GREENVILLE, N.C. (8/15/2013) Joyner Library responds to student demand with trial 24/5 operating schedule for the 2013-14 academic year.
Beginning August 19 and continuing through the spring semester, Joyner Library will be open 24 hours a day, 5 days a week. This pilot initiative is a result of student demand for expanded hours to work on assignments, use library resources, collaborate on group projects, and complete an array of other academic tasks. With the extended hours, the library opens at 10:00 a.m. on Sunday and remains open until closing at 9:00 p.m. on Friday.
After 11:00 p.m., an ECU OneCard is required for entry. At 2:00 a.m. the basement, second and third floors are closed for housekeeping and reduced staffing, however the first floor remains open overnight. The second and third floors reopen at 7:30 a.m. Security staff are present during all operating hours.
According to Mark Sanders, assistant director for Public Services, “We are committed to being responsive to our patrons’ needs and 24 hour access is one of the requests we most frequently receive from students. We will monitor the hourly building use data during the overnight period of the fall and spring semesters to see if it supports making 24/5 access permanent. I’m hopeful it will.”
“After sharing the news with my roommate she was more than excited about the 24/5 access to Joyner. I’m certain she’ll utilize this resource to her advantage and she will benefit greatly!” says Cortney Hagans, senior Accounting major.
Joyner Library’s complete operating hours can be found at http://www.ecu.edu/cs-lib/libhours.cfm. Operating hours are reduced during breaks, intercession periods, and the summer semesters.
Through August 31st, the North Carolina Collection at J. Y. Joyner Library is exhibiting fossils from Eastern North Carolina. The fossils are from the private collections of William O’Neal and Jay Holley. They have been collected over a period of roughly forty years. Mr. Holley is a geologist and instructor who provided technical expertise as well as fossils. The fossils on display are examples of the kind of items that can be found in local waterways, quarries, and other excavations. There are also explanatory materials from books and electronic resources that can be accessed through Joyner Library.
The fossils are from a wide date range. The oldest are from the Cretaceous Period, and can be as old as sixty-five million years plus. The youngest are from the Quaternary Period, the Pleistocene Epoch, or the age of large land mammals. These can be as old as 1.8 million years. The primary fossil bearing sediments from the region are marine in nature. The Coastal Plain has not always been dry land. The sands and clays of the area offer ready evidence of the abundance of sea creatures. Limestone from the Southern part of the state tells the same story.
The exhibit can be viewed on the third floor of Joyner Library in the North Carolina Collection. Tours can be arranged, and school groups are welcome. Further information can be obtained at 328-6601 or firstname.lastname@example.org .
We are celebrating 60 Years of Ray Bradbury’s Fahrenheit 451, published in 1953. Named one of the most important books of the 20th century, this book is still relevant.
Stop by the Exhibit Gallery on the 2nd floor, to view the display celebrating this classic book as we approach Banned Book Week from September 22nd – 28th.
Creative processes in which we work — painting, literature, and photography — are not that dissimilar to the creative life processes in which we are immersed and those that surround us. Death as a creative process is a necessary step toward regeneration and renewal. I approach my photographic subjects with the understanding that these images of what I am seeing are also in the midst of a creative process. I utilized the method of series or sequence – to hold the moment in the death-life process, a moment that needed to be suspended, so one could look at it with more than a glance, have a moment to look into time and change, to study its movement and its confusion an beauty – so that the effect of an image captured in a series on the observer would hold a more lasting, fluid impression.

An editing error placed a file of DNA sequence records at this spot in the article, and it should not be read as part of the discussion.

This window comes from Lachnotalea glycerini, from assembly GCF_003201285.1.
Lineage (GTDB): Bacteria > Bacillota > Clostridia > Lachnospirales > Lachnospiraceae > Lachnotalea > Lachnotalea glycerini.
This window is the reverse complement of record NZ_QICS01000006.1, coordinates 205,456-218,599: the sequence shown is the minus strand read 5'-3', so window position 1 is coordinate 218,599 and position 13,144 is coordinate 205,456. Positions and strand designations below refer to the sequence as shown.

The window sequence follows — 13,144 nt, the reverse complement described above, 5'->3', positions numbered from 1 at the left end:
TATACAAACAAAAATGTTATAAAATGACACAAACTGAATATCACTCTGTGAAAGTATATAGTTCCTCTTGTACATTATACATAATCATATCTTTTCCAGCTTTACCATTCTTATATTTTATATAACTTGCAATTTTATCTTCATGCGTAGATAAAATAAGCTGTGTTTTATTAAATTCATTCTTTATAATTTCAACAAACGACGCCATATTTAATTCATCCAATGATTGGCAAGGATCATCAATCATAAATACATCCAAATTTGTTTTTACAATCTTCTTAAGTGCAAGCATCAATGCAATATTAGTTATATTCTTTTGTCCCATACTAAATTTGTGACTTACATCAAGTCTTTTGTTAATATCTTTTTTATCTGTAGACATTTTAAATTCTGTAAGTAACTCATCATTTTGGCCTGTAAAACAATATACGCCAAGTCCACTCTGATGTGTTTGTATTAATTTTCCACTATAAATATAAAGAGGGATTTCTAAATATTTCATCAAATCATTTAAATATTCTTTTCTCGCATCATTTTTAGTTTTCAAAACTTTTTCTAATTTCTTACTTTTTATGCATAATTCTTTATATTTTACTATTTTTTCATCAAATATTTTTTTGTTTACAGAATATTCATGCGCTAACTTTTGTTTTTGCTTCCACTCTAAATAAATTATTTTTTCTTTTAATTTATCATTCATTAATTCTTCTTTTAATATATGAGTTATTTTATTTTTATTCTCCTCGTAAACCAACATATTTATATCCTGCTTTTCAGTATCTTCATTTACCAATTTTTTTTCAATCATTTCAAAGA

I photograph common animals encountered in ordinary small town life: animals one might see by the side of the road, a domesticated dog killed by a car, a neighborhood cat, a discarded catfish caught in a nearby river and left behind, a mourning dove that has broken its neck, a deer in season killed by local hunters, a feral fox killed on the highway. These subjects are currently part of a human being’s conscious and unconscious awareness of the animal world in a typical small town. They may be a part but not a necessary part of the human world (excluding the emotional relationship between pet owner and pet); that is, they are elements of the world viewed from an unaffected distance.
“The Return” attempts to recreate visions of the natural world that are more harmonious and less compartmentalized, more wholesome, less segmented, and avoid the segregation of “diseased” versus “healthy,” “polluted” versus “unpolluted,” or “dead” versus “living,” In some small way, I am aiming to encourage a view of the natural world that sees value and beauty in all of its processes.
These photographs were taken with a Nikon D300s digital camera. The images were edited in Adobe Photoshop CS5 on a 2011, 27 in. Apple IMAC. The 20 prints were made on an Epson Stylus Pro 9800 wide-format printer using “Breathing Color: Vibrance Rag” 325GSM fine art paper with high gloss Baryta finish, 100% cotton.
Linda Andrea Fox received her MFA and BFA in Photography from East Carolina University School of Art and Design. For eight years she served as the biomedical photographer for Duke University Hospital and the Brody School of Medicine of ECU. She was born in California.